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Ofcom Preparing 4G Consultation

David Gilbert


Ofcom Preparing 4G Consultation

While the UK may have been at the forefront of 3G rollout back at the turn of the millennium, it has been lagging behind hugely in relation to 4G but Ofcom has now begun a consultation process that hopefully will move it forward.

The regulatory body has begun a consultation process, which will try to establish the best way to sell off the rights to the next generation mobile network. The auction, which won’t begin until early 2012 it is believed, will be the largest ever seen in the UK and will be comparable to three quarters of the current mobile spectrum. While Vodafone and O2 have previously been allowed to use some of the old 2G network to test the LTE system, smaller operator, Three, has complained to Ofcom that this will give the larger networks a greater advantage since it doesn’t possess any of the old 2G network.

In a bid to appease the smaller networks, Ofcom has said it will impose a cap on the amount of bandwidth any one company can win at auction. The auction will sell off the parts of the wireless spectrum being freed up by the analogue television switchover. The 800MHz and 2.6GHz bandwidths will be sold off and all companies will be eager to access the lower frequency due to its better connection over long distances such as in rural areas. There will also be a cap on the amount of low-frequency bandwidth any one company can win.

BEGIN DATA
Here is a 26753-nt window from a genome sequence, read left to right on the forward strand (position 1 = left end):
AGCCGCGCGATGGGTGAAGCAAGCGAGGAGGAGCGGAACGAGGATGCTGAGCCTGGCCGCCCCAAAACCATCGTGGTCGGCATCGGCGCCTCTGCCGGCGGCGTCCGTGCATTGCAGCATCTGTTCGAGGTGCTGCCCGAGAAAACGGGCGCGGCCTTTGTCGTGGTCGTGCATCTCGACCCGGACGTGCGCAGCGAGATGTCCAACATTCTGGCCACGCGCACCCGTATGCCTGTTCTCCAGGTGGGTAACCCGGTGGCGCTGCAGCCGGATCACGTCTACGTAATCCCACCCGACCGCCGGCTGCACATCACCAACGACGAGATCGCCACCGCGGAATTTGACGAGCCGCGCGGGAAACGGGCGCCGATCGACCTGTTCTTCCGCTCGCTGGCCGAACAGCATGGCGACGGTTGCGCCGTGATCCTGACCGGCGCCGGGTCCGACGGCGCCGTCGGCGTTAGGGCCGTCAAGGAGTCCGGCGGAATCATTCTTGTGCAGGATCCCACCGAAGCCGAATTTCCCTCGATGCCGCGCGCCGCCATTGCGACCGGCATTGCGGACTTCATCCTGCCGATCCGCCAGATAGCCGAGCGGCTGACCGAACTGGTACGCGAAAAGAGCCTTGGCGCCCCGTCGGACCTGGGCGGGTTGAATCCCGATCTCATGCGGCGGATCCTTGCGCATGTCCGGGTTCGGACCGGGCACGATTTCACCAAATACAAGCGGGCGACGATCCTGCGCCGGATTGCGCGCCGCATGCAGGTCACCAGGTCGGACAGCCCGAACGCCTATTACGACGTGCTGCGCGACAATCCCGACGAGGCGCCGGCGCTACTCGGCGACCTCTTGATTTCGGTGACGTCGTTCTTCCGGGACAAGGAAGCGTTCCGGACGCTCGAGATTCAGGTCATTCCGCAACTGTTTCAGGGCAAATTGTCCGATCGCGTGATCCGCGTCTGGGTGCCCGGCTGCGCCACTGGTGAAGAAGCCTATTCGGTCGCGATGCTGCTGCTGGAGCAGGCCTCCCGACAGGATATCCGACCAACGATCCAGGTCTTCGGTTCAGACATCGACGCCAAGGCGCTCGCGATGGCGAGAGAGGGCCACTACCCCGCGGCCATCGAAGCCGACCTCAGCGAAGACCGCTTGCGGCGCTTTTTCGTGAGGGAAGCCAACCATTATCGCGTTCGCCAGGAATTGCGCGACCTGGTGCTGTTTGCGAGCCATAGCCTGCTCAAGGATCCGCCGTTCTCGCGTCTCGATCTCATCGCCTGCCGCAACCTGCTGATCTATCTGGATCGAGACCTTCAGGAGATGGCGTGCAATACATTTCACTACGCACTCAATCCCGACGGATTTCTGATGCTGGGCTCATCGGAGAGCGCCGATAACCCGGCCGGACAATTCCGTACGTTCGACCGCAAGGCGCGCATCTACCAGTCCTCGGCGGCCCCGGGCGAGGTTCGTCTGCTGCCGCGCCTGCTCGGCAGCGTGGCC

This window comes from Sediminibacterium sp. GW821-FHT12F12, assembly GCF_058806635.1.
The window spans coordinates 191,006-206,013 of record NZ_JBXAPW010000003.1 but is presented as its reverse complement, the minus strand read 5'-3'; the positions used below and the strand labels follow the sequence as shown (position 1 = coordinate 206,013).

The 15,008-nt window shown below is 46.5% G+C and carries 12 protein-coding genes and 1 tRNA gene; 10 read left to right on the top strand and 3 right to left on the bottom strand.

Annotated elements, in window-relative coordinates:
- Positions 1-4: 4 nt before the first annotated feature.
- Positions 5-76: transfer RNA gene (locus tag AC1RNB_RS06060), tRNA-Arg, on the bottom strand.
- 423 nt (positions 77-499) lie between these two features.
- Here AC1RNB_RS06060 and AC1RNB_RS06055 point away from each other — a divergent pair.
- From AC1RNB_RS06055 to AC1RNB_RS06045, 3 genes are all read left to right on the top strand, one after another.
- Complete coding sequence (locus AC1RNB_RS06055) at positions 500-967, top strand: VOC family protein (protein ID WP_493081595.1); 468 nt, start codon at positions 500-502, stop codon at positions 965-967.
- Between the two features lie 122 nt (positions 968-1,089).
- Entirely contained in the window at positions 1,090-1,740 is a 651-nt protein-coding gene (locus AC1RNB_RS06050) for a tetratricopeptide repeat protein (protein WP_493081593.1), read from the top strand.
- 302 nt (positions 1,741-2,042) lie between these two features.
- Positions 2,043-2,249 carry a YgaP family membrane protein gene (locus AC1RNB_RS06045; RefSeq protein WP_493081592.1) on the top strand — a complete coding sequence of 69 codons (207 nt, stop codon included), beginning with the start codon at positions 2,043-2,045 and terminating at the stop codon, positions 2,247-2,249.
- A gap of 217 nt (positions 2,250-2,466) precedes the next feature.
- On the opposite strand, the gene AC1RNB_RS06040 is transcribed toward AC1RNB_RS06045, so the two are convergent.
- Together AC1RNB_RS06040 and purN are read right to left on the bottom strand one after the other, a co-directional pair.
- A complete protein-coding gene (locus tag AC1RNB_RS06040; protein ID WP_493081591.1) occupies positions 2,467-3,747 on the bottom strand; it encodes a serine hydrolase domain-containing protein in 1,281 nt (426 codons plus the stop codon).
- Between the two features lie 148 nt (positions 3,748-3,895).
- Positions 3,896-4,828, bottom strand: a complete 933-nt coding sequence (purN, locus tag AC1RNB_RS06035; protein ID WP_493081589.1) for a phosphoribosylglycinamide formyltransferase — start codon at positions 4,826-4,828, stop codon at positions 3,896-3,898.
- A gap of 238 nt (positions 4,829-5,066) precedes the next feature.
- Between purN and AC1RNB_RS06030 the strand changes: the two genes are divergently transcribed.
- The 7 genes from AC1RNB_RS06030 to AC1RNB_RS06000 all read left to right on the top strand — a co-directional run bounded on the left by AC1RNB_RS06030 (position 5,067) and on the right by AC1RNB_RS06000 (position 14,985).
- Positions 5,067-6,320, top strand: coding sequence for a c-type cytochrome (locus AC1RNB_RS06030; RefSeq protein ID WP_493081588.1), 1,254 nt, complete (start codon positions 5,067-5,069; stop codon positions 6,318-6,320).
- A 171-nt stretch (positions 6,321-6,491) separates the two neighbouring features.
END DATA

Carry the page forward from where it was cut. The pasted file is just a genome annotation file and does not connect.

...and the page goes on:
"Our role as the independent regulator is to award this spectrum in a way that secures the best use of the spectrum for the benefit of citizens and consumers in the UK," the Ofcom chief executive, Ed Richards, said. "That is why we are proposing to design the auction in a way that not only encourages investment but also promotes competition and delivers wide coverage of services."

The 2000 auction of the 3G spectrum garnered £22.5 billion for the Treasury however it is expected that nothing like this windfall will result this time. Whatever the amount of money bid, consumers will be more interested that the process has begun and that the possibility of getting 4G network in the UK is a step closer.

Source: BBC and Ofcom


March 22, 2011, 5:26 pm

Yes the auction was a big success for the Treasury last time out but wouldn't it have been better to let the Telcos keep the money and spend it on the actual 3G networks. The rollout of 3G was pitifully slow and even to this day coverage is patchy.

Yes it would mean less money for Georgie in these hard times but long term it would be a massive win for the consumer.

Also, why do we need 5 networks? What's stopping us having a national grid type single network with less wasteful duplication and more widespread coverage?


March 22, 2011, 7:41 pm

@ rav

Bit contradictory those suggestions. If you want to fund a big government spending project like a unified, open, nationwide 4G network, that takes tax money. But you pre-empt that by calling to scrap the auction, giving the spectrum away for free.